Semester of Graduation

Fall 2023


Master of Science in Chemical Engineering (MSChE)


Chemical Engineering

Document Type



Annually, over 35 billion metric tons of carbon dioxide (CO2) are emitted into Earth’s atmosphere. The accumulated CO2 emissions in the atmosphere over the last century drive climate change. CO2 electroreduction (CO2ER) is an emerging technology that aims to recycle carbon emissions from the industrial sector by using CO2, H2O, and electricity as a feedstock to produce ethylene (C2H4) at current densities as high as 1 A cm-2 and Faradaic efficiencies (FE) of 60%. However, CO2 electrolyzers currently demonstrate poor durability at industrially relevant current densities (greater than 200 mA cm-2), with the majority of CO2 reduction studies not exceeding 20 hours. Discussion related to the timing and causes of CO2ER membrane electrode assembly (MEA) cell failures is lacking, even among long-term studies.

This work considers the effects of different polymer binders on GDE surface hydrophobicity, and the resulting impact on CO2 electrolyzer durability. Polymer binders are commonly employed to affix Cu electrocatalyst to gas diffusion electrodes (GDEs) in CO2 MEA electrolyzers, and have been shown to impact GDE surface hydrophobicity. Five polymers (PVDF, PTFE, Nafion, XC-2, XA-9) are employed as binders in GDEs in to-failure durability tests. In-operando measurements of reactor products, feed pressures, and flow rates are used to determine the impact polymer binders have on product selectivity and carbonate salt formation. A clear pattern of potassium carbonate salt precipitation based on the hydrophobicity of the GDE is observed. Additional layers containing carbon and polymer binder are also employed to enhance CO2 electrolyzer durability.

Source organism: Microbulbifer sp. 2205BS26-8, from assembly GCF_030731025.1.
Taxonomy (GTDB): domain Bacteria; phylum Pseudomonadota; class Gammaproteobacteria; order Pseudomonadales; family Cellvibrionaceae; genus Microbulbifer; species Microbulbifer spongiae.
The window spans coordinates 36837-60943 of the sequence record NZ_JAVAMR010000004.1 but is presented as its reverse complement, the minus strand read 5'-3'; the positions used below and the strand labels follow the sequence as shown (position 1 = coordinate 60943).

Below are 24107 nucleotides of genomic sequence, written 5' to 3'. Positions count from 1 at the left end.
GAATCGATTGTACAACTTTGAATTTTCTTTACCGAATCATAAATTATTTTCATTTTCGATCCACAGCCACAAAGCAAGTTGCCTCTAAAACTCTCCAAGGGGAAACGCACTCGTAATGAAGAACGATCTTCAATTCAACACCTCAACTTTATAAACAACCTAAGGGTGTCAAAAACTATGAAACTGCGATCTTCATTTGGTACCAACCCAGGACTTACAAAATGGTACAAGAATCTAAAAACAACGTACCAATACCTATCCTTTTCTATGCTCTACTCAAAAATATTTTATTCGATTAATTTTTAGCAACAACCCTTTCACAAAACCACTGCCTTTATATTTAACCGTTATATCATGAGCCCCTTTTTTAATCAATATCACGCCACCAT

Committee Chair

John C. Flake